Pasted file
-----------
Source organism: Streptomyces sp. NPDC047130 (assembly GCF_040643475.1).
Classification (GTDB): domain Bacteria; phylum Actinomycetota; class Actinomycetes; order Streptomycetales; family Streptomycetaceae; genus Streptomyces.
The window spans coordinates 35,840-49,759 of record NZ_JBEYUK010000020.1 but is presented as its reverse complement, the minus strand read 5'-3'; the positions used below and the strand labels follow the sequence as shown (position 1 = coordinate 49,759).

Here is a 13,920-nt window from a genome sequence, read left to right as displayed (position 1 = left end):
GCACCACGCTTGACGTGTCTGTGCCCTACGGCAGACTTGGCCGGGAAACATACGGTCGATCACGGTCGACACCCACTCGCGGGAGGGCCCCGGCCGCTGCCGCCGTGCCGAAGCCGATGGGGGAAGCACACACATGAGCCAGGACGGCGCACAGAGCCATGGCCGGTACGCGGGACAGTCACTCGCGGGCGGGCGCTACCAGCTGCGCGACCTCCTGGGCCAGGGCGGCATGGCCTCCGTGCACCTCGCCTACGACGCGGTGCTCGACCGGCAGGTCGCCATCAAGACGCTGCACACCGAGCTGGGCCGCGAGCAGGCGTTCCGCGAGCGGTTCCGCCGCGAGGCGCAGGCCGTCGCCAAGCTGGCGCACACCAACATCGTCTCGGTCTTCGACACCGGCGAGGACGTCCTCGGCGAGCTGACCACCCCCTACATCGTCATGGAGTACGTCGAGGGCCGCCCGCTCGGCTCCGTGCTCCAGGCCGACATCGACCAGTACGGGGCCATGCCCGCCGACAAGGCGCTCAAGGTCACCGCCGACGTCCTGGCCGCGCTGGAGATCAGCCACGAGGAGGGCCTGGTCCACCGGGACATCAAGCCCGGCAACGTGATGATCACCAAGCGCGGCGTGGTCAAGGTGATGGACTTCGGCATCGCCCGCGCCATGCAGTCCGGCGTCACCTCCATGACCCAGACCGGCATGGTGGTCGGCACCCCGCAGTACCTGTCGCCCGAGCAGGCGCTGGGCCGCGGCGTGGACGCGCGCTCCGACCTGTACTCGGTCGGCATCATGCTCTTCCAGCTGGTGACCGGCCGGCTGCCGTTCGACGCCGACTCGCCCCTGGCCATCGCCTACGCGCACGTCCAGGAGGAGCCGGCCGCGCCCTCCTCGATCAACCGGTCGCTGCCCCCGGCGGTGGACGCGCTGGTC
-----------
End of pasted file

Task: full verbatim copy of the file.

Source organism: Streptomyces sp. NPDC047130 (assembly GCF_040643475.1).
Classification (GTDB): domain Bacteria; phylum Actinomycetota; class Actinomycetes; order Streptomycetales; family Streptomycetaceae; genus Streptomyces.
The window spans coordinates 35,840-49,759 of record NZ_JBEYUK010000020.1 but is presented as its reverse complement, the minus strand read 5'-3'; the positions used below and the strand labels follow the sequence as shown (position 1 = coordinate 49,759).

Here is a 13,920-nt window from a genome sequence, read left to right as displayed (position 1 = left end):
GCACCACGCTTGACGTGTCTGTGCCCTACGGCAGACTTGGCCGGGAAACATACGGTCGATCACGGTCGACACCCACTCGCGGGAGGGCCCCGGCCGCTGCCGCCGTGCCGAAGCCGATGGGGGAAGCACACACATGAGCCAGGACGGCGCACAGAGCCATGGCCGGTACGCGGGACAGTCACTCGCGGGCGGGCGCTACCAGCTGCGCGACCTCCTGGGCCAGGGCGGCATGGCCTCCGTGCACCTCGCCTACGACGCGGTGCTCGACCGGCAGGTCGCCATCAAGACGCTGCACACCGAGCTGGGCCGCGAGCAGGCGTTCCGCGAGCGGTTCCGCCGCGAGGCGCAGGCCGTCGCCAAGCTGGCGCACACCAACATCGTCTCGGTCTTCGACACCGGCGAGGACGTCCTCGGCGAGCTGACCACCCCCTACATCGTCATGGAGTACGTCGAGGGCCGCCCGCTCGGCTCCGTGCTCCAGGCCGACATCGACCAGTACGGGGCCATGCCCGCCGACAAGGCGCTCAAGGTCACCGCCGACGTCCTGGCCGCGCTGGAGATCAGCCACGAGGAGGGCCTGGTCCACCGGGACATCAAGCCCGGCAACGTGATGATCACCAAGCGCGGCGTGGTCAAGGTGATGGACTTCGGCATCGCCCGCGCCATGCAGTCCGGCGTCACCTCCATGACCCAGACCGGCATGGTGGTCGGCACCCCGCAGTACCTGTCGCCCGAGCAGGCGCTGGGCCGCGGCGTGGACGCGCGCTCCGACCTGTACTCGGTCGGCATCATGCTCTTCCAGCTGGTGACCGGCCGGCTGCCGTTCGACGCCGACTCGCCCCTGGCCATCGCCTACGCGCACGTCCAGGAGGAGCCGGCCGCGCCCTCCTCGATCAACCGGTCGCTGCCCCCGGCGGTGGACGCGCTGGTC